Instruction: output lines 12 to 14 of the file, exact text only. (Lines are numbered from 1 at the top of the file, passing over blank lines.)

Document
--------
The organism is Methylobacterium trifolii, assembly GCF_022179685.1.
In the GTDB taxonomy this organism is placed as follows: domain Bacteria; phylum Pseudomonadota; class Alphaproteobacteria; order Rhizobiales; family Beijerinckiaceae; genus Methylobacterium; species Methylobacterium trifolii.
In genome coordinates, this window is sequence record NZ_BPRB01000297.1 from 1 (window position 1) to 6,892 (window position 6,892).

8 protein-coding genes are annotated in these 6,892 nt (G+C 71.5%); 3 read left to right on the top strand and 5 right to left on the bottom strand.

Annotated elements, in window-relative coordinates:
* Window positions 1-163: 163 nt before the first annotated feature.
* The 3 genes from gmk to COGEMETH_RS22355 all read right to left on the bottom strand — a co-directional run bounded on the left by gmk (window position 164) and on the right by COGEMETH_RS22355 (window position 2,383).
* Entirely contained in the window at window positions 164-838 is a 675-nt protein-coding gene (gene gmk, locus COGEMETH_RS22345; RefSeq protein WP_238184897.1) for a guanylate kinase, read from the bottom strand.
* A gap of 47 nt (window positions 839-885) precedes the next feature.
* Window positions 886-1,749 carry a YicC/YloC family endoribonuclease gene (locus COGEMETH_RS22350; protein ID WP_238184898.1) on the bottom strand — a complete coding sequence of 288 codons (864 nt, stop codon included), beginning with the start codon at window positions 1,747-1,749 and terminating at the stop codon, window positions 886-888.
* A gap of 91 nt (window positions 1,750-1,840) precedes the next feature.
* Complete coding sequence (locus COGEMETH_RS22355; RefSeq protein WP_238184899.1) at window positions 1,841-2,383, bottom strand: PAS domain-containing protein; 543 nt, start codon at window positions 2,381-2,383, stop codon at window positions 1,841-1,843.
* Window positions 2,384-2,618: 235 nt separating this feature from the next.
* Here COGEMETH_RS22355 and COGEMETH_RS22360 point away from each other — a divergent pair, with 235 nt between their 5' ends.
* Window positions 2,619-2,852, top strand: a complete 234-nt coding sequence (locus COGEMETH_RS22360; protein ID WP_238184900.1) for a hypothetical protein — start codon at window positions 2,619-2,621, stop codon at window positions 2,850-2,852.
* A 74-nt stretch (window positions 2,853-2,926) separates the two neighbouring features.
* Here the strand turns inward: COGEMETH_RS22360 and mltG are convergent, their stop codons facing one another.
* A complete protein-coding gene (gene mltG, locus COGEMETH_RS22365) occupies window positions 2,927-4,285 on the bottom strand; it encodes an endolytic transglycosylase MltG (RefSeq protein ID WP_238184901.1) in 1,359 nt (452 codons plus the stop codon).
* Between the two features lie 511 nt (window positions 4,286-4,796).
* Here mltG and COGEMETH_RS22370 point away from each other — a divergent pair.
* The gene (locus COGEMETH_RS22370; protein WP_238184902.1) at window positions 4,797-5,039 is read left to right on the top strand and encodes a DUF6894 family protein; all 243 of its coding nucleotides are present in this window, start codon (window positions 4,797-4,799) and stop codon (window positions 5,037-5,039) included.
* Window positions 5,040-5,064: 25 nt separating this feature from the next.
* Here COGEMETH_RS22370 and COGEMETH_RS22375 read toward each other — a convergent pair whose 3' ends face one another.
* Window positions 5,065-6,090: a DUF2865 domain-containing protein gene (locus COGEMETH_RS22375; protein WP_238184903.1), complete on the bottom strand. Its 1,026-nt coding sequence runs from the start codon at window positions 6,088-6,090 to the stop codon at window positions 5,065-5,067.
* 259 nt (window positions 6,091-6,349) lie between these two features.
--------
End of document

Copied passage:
* Complete coding sequence (locus COGEMETH_RS22355; RefSeq protein WP_238184899.1) at window positions 1,841-2,383, bottom strand: PAS domain-containing protein; 543 nt, start codon at window positions 2,381-2,383, stop codon at window positions 1,841-1,843.
* Window positions 2,384-2,618: 235 nt separating this feature from the next.
* Here COGEMETH_RS22355 and COGEMETH_RS22360 point away from each other — a divergent pair, with 235 nt between their 5' ends.